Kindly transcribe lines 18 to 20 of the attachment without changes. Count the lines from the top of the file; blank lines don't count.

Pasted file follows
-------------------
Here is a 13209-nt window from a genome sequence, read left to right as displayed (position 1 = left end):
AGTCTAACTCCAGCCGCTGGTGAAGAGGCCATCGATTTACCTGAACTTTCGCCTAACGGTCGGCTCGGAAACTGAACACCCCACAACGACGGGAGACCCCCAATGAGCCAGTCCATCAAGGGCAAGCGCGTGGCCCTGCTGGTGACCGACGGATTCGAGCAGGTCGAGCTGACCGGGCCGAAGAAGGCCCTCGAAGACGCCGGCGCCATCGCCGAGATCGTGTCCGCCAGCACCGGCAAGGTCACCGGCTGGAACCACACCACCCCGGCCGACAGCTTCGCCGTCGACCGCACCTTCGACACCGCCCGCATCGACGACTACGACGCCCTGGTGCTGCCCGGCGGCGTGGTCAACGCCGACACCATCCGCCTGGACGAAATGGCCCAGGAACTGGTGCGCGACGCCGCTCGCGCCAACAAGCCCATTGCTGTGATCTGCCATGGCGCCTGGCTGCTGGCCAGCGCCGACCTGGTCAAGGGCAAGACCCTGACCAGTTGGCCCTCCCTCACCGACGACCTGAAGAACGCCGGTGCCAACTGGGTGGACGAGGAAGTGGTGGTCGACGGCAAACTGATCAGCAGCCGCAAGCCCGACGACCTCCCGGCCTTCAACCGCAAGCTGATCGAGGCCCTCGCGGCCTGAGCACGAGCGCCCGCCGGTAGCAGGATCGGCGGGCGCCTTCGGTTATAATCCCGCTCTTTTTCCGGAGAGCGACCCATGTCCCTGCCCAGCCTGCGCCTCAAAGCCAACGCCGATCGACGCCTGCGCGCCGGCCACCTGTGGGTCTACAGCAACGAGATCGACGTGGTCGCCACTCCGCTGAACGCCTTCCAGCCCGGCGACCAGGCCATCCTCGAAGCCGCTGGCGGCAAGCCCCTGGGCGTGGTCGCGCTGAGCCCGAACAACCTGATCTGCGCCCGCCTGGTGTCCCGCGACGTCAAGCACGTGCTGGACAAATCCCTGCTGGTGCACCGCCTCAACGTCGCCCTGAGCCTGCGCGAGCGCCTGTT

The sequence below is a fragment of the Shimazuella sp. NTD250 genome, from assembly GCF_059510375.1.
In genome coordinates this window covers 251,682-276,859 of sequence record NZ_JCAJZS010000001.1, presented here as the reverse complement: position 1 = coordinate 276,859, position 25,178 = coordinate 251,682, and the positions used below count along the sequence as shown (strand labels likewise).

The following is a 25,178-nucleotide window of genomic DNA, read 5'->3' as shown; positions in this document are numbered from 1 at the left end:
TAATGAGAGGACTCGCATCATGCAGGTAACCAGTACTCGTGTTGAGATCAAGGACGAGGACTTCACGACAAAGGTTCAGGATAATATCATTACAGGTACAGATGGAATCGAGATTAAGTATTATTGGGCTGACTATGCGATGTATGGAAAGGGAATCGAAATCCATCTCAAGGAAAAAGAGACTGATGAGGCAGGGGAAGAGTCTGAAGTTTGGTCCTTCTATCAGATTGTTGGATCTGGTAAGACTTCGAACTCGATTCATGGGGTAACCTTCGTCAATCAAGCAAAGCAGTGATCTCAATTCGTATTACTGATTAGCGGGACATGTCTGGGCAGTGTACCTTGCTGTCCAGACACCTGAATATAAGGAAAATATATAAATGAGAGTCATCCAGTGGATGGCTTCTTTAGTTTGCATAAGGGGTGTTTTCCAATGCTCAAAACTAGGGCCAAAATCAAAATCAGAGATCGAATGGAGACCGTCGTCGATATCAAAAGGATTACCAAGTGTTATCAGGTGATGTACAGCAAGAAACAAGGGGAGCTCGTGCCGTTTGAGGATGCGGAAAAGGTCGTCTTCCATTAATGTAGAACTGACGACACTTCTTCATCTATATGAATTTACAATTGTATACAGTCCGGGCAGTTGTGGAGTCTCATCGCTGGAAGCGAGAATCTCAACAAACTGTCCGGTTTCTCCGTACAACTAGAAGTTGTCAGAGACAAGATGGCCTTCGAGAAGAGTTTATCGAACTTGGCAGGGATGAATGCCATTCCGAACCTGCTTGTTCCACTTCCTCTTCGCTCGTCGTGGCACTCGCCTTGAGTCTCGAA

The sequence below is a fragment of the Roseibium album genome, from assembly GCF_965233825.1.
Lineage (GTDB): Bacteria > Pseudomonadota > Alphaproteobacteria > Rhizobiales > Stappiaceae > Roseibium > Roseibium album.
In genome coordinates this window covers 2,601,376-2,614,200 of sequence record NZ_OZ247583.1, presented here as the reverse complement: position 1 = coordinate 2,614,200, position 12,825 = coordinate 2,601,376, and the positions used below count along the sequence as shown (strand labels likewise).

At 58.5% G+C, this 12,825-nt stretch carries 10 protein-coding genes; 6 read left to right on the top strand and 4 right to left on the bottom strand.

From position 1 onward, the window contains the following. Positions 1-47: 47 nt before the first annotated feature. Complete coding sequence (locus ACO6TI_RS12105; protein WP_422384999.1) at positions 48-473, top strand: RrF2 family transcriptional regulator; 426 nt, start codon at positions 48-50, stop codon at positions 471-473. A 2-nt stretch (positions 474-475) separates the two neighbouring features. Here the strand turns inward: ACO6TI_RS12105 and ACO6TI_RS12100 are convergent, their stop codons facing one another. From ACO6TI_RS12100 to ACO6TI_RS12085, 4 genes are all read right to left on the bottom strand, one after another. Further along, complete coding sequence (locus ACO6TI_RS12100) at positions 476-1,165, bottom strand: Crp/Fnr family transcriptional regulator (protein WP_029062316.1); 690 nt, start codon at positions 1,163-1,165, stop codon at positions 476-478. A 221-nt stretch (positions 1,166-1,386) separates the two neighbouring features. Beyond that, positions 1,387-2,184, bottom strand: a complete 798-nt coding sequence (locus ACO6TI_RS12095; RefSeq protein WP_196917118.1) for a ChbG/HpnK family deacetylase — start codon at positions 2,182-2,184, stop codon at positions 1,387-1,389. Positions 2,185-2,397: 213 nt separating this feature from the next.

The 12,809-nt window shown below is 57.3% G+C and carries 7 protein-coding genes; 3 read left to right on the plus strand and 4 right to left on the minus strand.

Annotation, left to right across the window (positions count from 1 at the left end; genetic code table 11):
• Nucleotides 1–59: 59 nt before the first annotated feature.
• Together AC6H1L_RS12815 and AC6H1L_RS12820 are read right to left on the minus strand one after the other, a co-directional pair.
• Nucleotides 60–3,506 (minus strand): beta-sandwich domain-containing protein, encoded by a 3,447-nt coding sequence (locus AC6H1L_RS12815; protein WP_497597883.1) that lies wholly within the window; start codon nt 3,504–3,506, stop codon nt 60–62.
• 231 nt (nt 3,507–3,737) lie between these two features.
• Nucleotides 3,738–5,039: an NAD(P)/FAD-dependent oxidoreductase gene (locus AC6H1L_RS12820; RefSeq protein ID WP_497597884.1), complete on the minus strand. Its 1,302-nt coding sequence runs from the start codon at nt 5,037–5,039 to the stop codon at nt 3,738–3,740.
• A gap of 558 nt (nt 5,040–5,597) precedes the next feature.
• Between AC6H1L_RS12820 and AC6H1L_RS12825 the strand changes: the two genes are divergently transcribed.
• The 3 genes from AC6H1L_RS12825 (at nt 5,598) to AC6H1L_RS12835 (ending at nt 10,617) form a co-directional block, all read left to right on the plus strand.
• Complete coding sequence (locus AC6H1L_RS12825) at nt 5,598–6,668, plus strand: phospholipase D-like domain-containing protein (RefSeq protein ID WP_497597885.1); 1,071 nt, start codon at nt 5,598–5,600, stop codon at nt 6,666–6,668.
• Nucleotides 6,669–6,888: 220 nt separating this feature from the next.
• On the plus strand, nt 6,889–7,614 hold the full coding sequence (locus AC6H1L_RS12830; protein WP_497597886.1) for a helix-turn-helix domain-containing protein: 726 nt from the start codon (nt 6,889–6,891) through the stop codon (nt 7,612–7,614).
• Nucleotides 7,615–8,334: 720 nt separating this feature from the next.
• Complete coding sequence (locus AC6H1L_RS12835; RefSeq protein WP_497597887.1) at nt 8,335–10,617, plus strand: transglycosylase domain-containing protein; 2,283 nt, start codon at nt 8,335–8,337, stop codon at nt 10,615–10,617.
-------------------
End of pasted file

• Nucleotides 3,738–5,039: an NAD(P)/FAD-dependent oxidoreductase gene (locus AC6H1L_RS12820; RefSeq protein ID WP_497597884.1), complete on the minus strand. Its 1,302-nt coding sequence runs from the start codon at nt 5,037–5,039 to the stop codon at nt 3,738–3,740.
• A gap of 558 nt (nt 5,040–5,597) precedes the next feature.
• Between AC6H1L_RS12820 and AC6H1L_RS12825 the strand changes: the two genes are divergently transcribed.